LEADFOOTED IN THE BIG APPLE
Jacob German, a New York City taxi driver, earned the dubious distinction of being the first person to be cited for speeding in the United States when he was pulled over for barreling down Lexington Avenue in Manhattan. The scofflaw was “clocked” at a speed of 12 miles per hour by a police officer who, with persistent pedaling of his bicycle, managed to overtake him. German was imprisoned in the East 22nd Street station house. He did not have to surrender his registration and license because there were no such things in 19th century New York.
The speed limit was claimed to be (although it was not posted) 8 mph on straights and 4 mph through turns. German was driving an electric vehicle. Records don’t indicate whether or not he was on duty or carrying a fare.
A fair number of drivers have been issued speeding tickets since. The US Census Bureau tells us that 100,000 people per day are cited for speeding in the United States. At an average fine of $150 per ticket, that’s $15 million daily, a nice source of income for various municipalities – particularly in Ohio where the most tickets are issued (followed by Pennsylvania and New York). And certainly an award must go to tiny Summersville, WV. The town, with a population of 3,200, gave out 18,000 to 19,000 speeding tickets annually.
Texas claims the ticket for the fastest speed – 242 mph in a 75 mph zone. That driver was not pulled over by a police officer on a bicycle.
Man Smart (Woman Smarter), Part 1 – Saltwhistle Strut
Captain Petrullo was a very proud man. He had just been placed in full command of the army unit stationed in Passion Point, the third largest town on the entire island – five hundred men, all under his very own command.
If a man were given to strutting to begin with, being in command of a 500-man army unit would certainly encourage him to strut in earnest, which Captain Petrullo did, up Ponce de Leon Boulevard across Saltwhistle Street and back down Citadel Road, two, sometimes three times a day. He would nod with a certain aloofness to those who watched him in awe as he did his turn around the town at a pace that just hinted at military precision.
Since Captain Petrullo was in the habit of being watched, not watching others, he was not prepared to react to spotting for the first time Mireille, the pretty young wife of Mayor Horatio Hornblower Cervantes. (Mayor Cervantes’ unlikely name was the result of the union between his father who claimed to be descended from the Spanish writer whose name he bore and his mother who claimed to be related to the English admiral, not realizing, perhaps, that he was a fictional character.) The mayor had married the lovely Mireille before she was old enough to know better. In her youth, she had been seduced by the stature of the office, overlooking the stature of the man, which was less than impressive by almost any yardstick. In fact, the man was vulgar when not in the public eye, his eloquent words giving way to a vocabulary of grunts and wheezes and snorts. All in all, the marriage was not a source of profound satisfaction for Mireille.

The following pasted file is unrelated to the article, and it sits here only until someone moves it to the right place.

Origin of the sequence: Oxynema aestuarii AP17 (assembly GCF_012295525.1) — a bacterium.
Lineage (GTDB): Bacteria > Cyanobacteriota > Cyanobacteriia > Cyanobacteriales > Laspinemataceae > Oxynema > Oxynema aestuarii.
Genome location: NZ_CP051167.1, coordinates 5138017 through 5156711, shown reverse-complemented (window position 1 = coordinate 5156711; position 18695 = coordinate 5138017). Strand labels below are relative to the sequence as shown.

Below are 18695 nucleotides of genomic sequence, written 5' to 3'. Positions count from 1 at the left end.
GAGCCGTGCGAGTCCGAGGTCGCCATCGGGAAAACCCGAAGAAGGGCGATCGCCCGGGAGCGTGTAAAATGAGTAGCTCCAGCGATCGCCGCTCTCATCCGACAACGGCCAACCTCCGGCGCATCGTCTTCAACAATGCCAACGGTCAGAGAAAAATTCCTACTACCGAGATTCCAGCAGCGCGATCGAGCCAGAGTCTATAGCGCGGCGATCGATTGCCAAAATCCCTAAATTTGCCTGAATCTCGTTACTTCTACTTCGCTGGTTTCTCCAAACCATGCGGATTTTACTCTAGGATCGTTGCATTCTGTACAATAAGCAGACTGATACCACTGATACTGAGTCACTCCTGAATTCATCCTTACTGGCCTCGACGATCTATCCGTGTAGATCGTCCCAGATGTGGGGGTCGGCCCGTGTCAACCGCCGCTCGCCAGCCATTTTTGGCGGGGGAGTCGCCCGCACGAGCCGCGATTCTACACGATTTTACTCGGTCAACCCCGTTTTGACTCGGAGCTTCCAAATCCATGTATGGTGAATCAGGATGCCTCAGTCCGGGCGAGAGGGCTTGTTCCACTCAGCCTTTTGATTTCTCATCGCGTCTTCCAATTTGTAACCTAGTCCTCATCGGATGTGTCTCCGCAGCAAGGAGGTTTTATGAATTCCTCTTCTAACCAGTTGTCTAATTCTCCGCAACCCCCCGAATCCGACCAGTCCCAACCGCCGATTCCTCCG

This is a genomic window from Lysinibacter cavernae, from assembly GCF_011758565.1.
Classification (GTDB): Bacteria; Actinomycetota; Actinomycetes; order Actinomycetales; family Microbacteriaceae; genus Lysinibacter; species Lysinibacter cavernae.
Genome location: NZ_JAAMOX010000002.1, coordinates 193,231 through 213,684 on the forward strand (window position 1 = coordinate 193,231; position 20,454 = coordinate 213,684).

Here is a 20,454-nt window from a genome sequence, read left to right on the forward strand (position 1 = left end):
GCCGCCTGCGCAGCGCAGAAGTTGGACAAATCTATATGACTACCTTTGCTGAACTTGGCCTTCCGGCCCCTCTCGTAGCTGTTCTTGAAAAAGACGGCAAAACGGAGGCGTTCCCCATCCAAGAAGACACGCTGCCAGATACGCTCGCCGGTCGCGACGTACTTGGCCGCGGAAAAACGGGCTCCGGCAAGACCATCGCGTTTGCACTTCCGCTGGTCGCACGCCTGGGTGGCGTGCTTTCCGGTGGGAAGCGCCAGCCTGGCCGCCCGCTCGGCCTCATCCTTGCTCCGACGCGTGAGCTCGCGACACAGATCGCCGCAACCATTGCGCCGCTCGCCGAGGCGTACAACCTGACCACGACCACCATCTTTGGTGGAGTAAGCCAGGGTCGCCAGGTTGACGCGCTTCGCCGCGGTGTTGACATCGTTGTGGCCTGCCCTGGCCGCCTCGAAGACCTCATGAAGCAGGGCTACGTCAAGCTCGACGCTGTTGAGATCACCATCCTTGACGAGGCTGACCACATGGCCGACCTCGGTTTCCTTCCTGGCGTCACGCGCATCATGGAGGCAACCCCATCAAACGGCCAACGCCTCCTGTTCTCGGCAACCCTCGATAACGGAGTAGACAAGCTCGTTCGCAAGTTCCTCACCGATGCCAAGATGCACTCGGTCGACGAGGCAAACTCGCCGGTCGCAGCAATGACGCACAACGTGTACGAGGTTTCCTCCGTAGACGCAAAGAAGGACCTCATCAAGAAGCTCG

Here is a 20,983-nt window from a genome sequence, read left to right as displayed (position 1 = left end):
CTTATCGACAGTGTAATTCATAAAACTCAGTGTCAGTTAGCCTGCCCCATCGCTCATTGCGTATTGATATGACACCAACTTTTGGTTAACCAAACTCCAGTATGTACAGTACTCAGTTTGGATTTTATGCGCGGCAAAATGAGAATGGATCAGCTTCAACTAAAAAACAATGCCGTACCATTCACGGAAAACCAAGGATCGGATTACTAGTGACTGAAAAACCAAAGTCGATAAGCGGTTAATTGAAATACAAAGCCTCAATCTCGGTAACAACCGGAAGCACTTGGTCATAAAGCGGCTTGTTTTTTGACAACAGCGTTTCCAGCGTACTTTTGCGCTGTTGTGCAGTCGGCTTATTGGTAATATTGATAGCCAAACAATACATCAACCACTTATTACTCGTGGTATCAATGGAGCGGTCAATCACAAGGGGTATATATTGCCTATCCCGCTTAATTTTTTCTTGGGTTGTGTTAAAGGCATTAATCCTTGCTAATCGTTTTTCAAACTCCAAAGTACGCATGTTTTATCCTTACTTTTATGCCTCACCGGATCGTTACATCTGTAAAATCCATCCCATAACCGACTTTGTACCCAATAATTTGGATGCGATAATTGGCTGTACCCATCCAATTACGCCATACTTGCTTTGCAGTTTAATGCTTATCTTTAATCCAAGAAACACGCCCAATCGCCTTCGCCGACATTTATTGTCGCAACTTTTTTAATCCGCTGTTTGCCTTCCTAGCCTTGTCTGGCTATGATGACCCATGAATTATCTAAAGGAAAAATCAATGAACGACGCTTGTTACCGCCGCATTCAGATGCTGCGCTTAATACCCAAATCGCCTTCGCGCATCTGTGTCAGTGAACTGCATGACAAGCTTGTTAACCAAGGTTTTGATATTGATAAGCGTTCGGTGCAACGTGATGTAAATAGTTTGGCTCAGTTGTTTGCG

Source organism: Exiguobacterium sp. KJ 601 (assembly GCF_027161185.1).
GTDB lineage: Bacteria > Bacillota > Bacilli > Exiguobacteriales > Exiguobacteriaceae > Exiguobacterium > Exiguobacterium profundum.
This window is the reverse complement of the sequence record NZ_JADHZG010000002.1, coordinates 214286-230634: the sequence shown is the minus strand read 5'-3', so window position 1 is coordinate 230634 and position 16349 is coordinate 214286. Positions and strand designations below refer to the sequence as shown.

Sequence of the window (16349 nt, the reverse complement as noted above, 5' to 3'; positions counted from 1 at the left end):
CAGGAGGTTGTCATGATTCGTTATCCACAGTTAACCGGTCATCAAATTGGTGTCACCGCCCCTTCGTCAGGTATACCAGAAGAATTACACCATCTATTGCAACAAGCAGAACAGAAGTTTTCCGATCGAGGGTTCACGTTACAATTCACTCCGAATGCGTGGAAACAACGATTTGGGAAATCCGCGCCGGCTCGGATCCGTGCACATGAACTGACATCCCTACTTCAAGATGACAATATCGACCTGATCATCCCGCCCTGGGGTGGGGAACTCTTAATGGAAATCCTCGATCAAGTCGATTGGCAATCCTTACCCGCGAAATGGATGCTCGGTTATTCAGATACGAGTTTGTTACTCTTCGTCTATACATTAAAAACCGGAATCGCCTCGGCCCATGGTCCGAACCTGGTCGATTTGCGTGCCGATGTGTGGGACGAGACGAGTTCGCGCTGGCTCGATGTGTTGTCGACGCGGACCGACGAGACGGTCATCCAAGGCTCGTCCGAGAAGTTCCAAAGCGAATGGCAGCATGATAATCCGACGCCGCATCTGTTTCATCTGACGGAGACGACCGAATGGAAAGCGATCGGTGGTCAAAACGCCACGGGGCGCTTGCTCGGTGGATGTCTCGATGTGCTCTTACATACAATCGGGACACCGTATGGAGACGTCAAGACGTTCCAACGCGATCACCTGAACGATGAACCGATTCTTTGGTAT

When Captain Petrullo first saw Mireille, his military veneer went AWOL, and he trembled as if he were the lowliest recruit in his own 500-man army unit. His gait became awkward as he passed her; when he tried to nod, his head danced on a rubber neck; and when he tried to greet her, his voice squeaked. The poor man fled up Ponce de Leon Boulevard as though he were being pursued by a 500-man army unit, not commanding it.
But the captain was a resilient man, and by the very next day, he was back to strutting. During his second strut of the day, he once again saw the woman who had done him such damage the day before. But he steeled himself for their encounter, and as they passed each other, they exchanged smiles. As the days passed, further smiles were exchanged, then words of greeting. Words of greeting grew into conversations, and the conversations became more personal. The words they dared not let enter their conversations were in their eyes, in looks that probably should not have been exchanged between the captain of a 500-man army unit and the wife of the mayor.
This story is included in Calypso, Stories of the Caribbean.